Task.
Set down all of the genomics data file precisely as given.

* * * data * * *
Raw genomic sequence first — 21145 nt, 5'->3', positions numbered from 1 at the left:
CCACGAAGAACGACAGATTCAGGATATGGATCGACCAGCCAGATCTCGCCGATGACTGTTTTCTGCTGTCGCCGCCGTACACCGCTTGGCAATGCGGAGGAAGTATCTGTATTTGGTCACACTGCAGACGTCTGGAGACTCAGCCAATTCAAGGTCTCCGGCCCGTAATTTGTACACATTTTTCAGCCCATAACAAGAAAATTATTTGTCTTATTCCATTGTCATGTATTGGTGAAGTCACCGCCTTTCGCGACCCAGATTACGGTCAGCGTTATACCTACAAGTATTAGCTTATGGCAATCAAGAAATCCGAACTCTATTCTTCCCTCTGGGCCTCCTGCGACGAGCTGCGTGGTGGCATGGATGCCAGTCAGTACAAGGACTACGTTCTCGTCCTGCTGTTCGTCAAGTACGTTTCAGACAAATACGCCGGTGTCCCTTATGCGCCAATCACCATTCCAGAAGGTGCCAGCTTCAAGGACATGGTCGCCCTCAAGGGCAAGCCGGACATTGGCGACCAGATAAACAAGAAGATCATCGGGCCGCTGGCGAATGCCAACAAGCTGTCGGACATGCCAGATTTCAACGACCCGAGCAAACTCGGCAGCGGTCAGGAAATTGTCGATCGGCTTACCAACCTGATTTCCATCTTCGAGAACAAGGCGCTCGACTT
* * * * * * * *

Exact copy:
Raw genomic sequence first — 21145 nt, 5'->3', positions numbered from 1 at the left:
CCACGAAGAACGACAGATTCAGGATATGGATCGACCAGCCAGATCTCGCCGATGACTGTTTTCTGCTGTCGCCGCCGTACACCGCTTGGCAATGCGGAGGAAGTATCTGTATTTGGTCACACTGCAGACGTCTGGAGACTCAGCCAATTCAAGGTCTCCGGCCCGTAATTTGTACACATTTTTCAGCCCATAACAAGAAAATTATTTGTCTTATTCCATTGTCATGTATTGGTGAAGTCACCGCCTTTCGCGACCCAGATTACGGTCAGCGTTATACCTACAAGTATTAGCTTATGGCAATCAAGAAATCCGAACTCTATTCTTCCCTCTGGGCCTCCTGCGACGAGCTGCGTGGTGGCATGGATGCCAGTCAGTACAAGGACTACGTTCTCGTCCTGCTGTTCGTCAAGTACGTTTCAGACAAATACGCCGGTGTCCCTTATGCGCCAATCACCATTCCAGAAGGTGCCAGCTTCAAGGACATGGTCGCCCTCAAGGGCAAGCCGGACATTGGCGACCAGATAAACAAGAAGATCATCGGGCCGCTGGCGAATGCCAACAAGCTGTCGGACATGCCAGATTTCAACGACCCGAGCAAACTCGGCAGCGGTCAGGAAATTGTCGATCGGCTTACCAACCTGATTTCCATCTTCGAGAACAAGGCGCTCGACTT